applying the five factors from the Restatement (Second) of Conflict of Laws § 188 to determine if Montana had a materially greater interest in the transactionSummary of this case from Mortensen v. Bresnan Communications, LLC
Argued May 5, 1998. Submitted June 23, 1998.
Decided December 30, 1998.
Appeal from the District Court of Yellowstone County.Thirteenth Judicial District.
Honorable G. Todd Baugh, Judge.
For Appellant: John G. Crist (argued); Dorsey Whitney LLP; Billings.
For Respondent: Peter F. Habein (argued); Crowley, Haughey, Hanson, Toole Dietrich, P.L.L.P.; Billings.
¶ 1 Keystone, Inc., filed in the District Court of the Thirteenth Judicial District in Yellowstone County a complaint against Triad Systems Corp. for alleged breach of contract and other duties. In accordance with one of the contract provisions, Triad demanded that the parties arbitrate their dispute in California. Keystone filed a motion to compel arbitration in Montana, and Triad filed a cross-motion to compel arbitration in California. The District Court denied Keystone's motion and ordered the parties to submit to arbitration in California. Keystone appeals. We reverse the order of the District Court.
¶ 2 The sole issue on appeal is whether the contract provision which requires arbitration in California is void because it violates § 28-2-708, MCA, or § 27-5-323, MCA.
¶ 3 Triad Systems Corporation is a California corporation engaged in the sale of computer hardware, software, and support systems. Keystone, Inc., is a Montana corporation engaged in the distribution of automotive parts and supplies in Billings, Montana.
¶ 4 In November 1994, Keystone and Triad entered into a contract by which Keystone agreed to purchase a computer system from Triad for approximately $250,000. The system allegedly failed to work, and Triad was unable to correct the problems to Keystone's satisfaction. Keystone requested that Triad take back its computers and that it refund Keystone's payment. Triad refused.
¶ 5 In November 1996, Keystone filed a complaint against Triad in the District Court in which it alleged breach of warranty, breach of contract, negligence, and negligent misrepresentation. In response, Triad contended that pursuant to the parties' contract, they were required to arbitrate any dispute between them before the American Arbitration Association (AAA) in San Francisco, California. Keystone notified Triad that it was willing to arbitrate the matter before the AAA, but only in Montana.
¶ 6 In reliance on § 28-2-708, MCA, Keystone moved the District Court to compel arbitration in Montana. Triad filed a cross-motion to compel arbitration in California in accordance with the terms of the contract. The District Court reasoned that § 28-2-708, MCA, was preempted by the Federal Arbitration Act (FAA), and that as such, its only choice was to enforce the parties' agreement, which called for the parties to arbitrate in California. Accordingly, it granted Triad's motion to compel arbitration in California.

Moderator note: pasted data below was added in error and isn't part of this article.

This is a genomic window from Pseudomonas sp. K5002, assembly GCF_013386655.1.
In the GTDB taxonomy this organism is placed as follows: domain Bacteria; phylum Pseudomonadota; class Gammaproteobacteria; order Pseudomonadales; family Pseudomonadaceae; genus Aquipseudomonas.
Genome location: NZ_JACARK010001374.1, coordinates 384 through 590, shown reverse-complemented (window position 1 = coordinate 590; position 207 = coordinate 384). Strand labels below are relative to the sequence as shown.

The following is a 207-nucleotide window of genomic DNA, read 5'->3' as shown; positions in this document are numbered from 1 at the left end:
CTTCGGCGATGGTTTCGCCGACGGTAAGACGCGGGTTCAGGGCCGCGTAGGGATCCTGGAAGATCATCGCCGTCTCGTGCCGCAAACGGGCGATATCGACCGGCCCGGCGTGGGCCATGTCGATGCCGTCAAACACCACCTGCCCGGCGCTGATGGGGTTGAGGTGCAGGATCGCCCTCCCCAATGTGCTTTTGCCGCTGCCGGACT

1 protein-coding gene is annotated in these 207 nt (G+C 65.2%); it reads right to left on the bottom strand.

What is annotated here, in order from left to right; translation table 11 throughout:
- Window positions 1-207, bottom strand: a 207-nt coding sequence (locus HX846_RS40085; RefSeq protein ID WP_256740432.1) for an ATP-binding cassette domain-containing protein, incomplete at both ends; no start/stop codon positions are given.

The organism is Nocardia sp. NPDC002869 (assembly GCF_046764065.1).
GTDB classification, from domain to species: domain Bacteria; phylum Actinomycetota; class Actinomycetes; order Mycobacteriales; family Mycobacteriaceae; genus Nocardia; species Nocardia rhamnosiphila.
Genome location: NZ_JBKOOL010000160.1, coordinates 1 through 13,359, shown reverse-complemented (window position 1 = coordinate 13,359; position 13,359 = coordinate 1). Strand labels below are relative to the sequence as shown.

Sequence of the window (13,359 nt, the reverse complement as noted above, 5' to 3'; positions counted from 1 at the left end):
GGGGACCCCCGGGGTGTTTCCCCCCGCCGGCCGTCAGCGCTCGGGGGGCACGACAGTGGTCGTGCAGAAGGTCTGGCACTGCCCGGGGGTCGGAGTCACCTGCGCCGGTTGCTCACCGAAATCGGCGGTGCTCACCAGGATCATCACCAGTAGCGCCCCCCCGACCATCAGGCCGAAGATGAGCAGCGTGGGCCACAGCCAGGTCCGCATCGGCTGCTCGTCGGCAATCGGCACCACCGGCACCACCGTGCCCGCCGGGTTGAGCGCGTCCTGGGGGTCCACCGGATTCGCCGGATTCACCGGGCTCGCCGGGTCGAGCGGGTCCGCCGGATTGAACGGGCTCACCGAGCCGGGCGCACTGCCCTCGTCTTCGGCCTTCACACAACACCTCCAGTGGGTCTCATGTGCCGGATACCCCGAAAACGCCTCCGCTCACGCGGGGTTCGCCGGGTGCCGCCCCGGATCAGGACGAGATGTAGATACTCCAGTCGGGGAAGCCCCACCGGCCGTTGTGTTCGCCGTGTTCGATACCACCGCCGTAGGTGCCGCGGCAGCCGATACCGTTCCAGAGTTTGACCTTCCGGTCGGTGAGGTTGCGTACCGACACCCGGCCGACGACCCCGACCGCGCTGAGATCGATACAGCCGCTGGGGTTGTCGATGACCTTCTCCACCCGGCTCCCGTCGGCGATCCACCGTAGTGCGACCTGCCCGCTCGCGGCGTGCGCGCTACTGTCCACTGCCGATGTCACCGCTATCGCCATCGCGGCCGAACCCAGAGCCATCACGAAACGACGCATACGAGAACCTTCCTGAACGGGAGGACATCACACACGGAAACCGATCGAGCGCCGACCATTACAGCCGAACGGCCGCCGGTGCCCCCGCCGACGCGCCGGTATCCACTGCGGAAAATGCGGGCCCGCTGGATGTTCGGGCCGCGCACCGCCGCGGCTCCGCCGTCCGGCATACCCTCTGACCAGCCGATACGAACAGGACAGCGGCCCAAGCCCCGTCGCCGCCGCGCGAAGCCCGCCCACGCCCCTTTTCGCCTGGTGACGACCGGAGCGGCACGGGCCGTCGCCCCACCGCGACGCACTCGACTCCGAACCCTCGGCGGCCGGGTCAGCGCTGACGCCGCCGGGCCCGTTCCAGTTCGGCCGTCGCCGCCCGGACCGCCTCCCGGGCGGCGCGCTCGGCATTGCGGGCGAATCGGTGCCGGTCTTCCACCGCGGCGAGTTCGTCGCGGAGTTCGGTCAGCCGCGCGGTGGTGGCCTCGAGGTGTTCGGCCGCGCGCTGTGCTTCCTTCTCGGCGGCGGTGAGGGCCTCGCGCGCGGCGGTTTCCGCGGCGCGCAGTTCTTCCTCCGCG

¶ 7 Is the contract provision which requires arbitration in California void because it violates § 28-2-708, MCA, or § 27-5-323, MCA?
¶ 8 We review a district court's conclusion of law to determine whether it is correct. See Carbon County In re Union Reserve Coal Co., Inc. (1995), 271 Mont. 459, 469, 898 P.2d 680, 686; see also Kreger In re Francis (1995), 271 Mont. 444, 447, 898 P.2d 672, 674; Steer, Inc. In re Department of Revenue (1990), 245 Mont. 470, 474-75, 803 P.2d 601, 603-04.
¶ 9 At the outset, it is necessary to discuss whether Montana law is even applicable to our interpretation of this contract. The terms of the contract provide that it "will be governed by and construed in accordance with the laws of the United States and the State of California." Triad contends that because the parties made a valid agreement to interpret the contract according to the law of California, the question of how Montana law affects the parties' rights is irrelevant. Keystone acknowledges the contract's choice of law provision. However, it contends that this Court's decision in Casarotto In re Lombardi (1994), 268 Mont. 369, 886 P.2d 931, rev'd on other grounds, Doctor's Assocs., Inc. In re Casarotto (1996), 517 U.S. 681, 116 S.Ct. 1652, 134 L.Ed.2d 902, as it pertains to the validity of choice of law provisions, governs this case and resolves the question so that Montana law should apply to our interpretation of the contract.
¶ 10 In Casarotto, we held that the Restatement (Second) of Conflict of Laws § 187(2) (1971) applies when we are faced with the question of whether to give effect to a contractual choice of law by the parties. The relevant portion of § 187(2) states: